Your core values result in some house rules. The way you apply them that sets the tone in your gym. You want your gym to inspire people to get the best out of themselves. If one of your core values is safety, unracked dumbbells or other free-roaming equipment is a no-no. If cleanliness is essential to your image, sweaty equipment doesn’t align. Now, you could police your gym and punish wrongdoers, but as is the case with all habits, positive reinforcement works a whole lot better and will improve your client experience more. A personal thank you from a staffmember for reracking dumbells or for wiping the sweat off a seat could already do the trick.
6. You Only Focus on Client Acquisition
Quite understandably, gyms are always on the lookout for new members. But this makes it easy to forget that you also have to take care of your already exististing members. To put it in numbers: existing customers are up to 50% more likely to purchase additional services compared to new prospects. And did you know that it can cost up to 7 times as much to gain a new client than retaining an existing one?
So take care of your existing clients. Are they achieving the results they are after? Are you delivering the best possible client experience? Keeping your members satisfied not only helps you with client retention, it could actually help you gain new members as well. Happy members could spread the word of your awesome gym and draw in some of their friends. Talk about killing two birds with one stone.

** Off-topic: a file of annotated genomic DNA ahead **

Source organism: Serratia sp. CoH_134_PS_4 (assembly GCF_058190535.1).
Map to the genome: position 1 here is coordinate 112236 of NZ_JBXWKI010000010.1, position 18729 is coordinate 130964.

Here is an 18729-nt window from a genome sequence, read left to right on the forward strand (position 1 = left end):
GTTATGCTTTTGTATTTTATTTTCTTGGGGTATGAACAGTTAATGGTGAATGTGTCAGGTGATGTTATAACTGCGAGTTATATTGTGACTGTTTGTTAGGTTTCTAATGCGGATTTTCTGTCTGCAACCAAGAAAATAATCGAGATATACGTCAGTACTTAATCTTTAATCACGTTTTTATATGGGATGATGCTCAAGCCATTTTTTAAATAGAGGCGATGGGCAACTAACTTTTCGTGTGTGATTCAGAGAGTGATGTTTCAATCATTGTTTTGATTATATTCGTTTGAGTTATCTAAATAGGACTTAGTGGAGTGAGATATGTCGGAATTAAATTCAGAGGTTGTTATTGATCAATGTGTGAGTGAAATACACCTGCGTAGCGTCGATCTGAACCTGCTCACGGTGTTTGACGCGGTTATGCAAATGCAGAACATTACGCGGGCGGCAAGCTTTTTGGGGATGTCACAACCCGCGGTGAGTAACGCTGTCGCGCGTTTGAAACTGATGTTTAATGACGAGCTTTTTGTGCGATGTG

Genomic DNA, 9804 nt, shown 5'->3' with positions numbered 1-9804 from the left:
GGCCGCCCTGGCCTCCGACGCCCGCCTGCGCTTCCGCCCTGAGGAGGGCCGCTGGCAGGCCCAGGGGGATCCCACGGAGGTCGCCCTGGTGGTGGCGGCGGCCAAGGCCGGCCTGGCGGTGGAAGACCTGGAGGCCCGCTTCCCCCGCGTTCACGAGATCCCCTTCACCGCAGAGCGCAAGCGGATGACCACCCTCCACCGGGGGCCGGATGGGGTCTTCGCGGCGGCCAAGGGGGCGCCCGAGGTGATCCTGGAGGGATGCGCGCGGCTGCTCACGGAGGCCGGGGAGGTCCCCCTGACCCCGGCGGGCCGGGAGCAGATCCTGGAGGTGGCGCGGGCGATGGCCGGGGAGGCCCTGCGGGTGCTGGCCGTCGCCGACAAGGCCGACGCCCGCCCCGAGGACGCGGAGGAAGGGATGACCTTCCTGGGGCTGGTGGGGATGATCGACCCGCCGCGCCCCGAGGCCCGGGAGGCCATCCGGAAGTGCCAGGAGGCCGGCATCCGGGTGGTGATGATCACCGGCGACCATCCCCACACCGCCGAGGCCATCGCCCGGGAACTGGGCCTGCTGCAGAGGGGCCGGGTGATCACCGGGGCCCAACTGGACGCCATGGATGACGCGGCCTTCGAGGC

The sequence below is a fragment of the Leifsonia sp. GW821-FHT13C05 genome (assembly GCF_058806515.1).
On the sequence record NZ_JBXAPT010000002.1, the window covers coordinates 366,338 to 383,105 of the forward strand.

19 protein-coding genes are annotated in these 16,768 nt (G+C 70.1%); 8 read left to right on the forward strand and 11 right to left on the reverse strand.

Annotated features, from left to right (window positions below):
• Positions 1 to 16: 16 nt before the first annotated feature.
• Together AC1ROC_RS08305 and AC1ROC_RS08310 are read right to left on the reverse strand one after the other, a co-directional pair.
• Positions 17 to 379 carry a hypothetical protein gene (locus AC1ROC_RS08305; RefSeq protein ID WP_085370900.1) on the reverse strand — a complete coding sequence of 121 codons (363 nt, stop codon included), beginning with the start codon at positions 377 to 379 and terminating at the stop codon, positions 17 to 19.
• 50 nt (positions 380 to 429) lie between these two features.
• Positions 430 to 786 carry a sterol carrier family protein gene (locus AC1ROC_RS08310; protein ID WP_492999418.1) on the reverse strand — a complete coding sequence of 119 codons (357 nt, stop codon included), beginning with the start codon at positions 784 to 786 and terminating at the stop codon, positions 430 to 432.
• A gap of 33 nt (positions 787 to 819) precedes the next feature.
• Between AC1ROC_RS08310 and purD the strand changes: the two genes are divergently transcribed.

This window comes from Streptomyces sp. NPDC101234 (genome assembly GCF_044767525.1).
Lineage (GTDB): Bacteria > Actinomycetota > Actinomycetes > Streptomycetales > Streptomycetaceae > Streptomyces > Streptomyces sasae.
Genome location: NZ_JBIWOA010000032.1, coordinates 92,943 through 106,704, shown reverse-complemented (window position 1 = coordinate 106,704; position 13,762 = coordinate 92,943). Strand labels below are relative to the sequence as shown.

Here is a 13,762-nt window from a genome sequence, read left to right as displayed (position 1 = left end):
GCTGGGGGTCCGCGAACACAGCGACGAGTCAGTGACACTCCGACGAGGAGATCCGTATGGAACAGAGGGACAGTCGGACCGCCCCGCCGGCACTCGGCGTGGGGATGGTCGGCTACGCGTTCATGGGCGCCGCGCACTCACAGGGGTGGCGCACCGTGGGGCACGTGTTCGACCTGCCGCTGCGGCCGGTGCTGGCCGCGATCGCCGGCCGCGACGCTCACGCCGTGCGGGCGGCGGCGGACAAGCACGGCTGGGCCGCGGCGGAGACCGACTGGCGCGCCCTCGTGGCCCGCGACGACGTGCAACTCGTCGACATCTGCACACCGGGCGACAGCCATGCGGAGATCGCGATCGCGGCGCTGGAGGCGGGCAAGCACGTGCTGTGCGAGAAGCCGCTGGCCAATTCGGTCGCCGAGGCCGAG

7. You’re Not Keeping An Eye on the Competition
One of the most dangerous mistakes to make for your gym is not being aware of the competing gyms in your area. When you don’t know the gym across the street has been giving new members a 10% discount, or if you did not realize your rivalling gym is offering a popular new type of group class, it could end up costing you.
This isn’t limited to things happening inside your gym, but also outside it. Your marketing efforts, for instance. Seeing your competition successfully engage with their (and your!) audience on social media while you are watching from the sidelines, is not where you want to be. So make sure you keep tabs on your competition.
8. Your Staff is Unmotivated or Uneducated
A staff member who does not care about the well-being of the gym is not going to give members a warm welcome or express your core values. And an untrained staff member won’t be able to help new members use the equipment properly or help them with their exercise plans. Unmotivated and uneducated staff members set a poort example for your members. They won’t be able to communicate your core values to your members. And they will harm client satisfaction and retention. To maintain high standards in your gym, a great crew is where it starts.
9. You Ignore Innovation
I mentioned the use of social media, but I think it’s important to highlight the use of new media and new technologies. Almost 80% of the US population has a social network profile. If you are not using social media you are missing out on great way to communicate to your clients.
Next to social media there are also other innovations that you shouldn’t forget, like fitness apps. These make it very easy for your members to track progress or log exercises. Keep up-to-date on the latest technological developments as well. We live in a world of tech, where new tools are developed every day that help both you and your clients. To remain relevant as a gym, it is becoming increasingly important to adapt to these trends, to offer the best possible customer experience, and to optimize your business.
There’s always something that can go wrong. But a lot of mistakes you can easily prevent by offering great service, paying attention to your clients and your equipment, and by having a passionate staff that expresses your core values with your clients every minute they’re in your gym.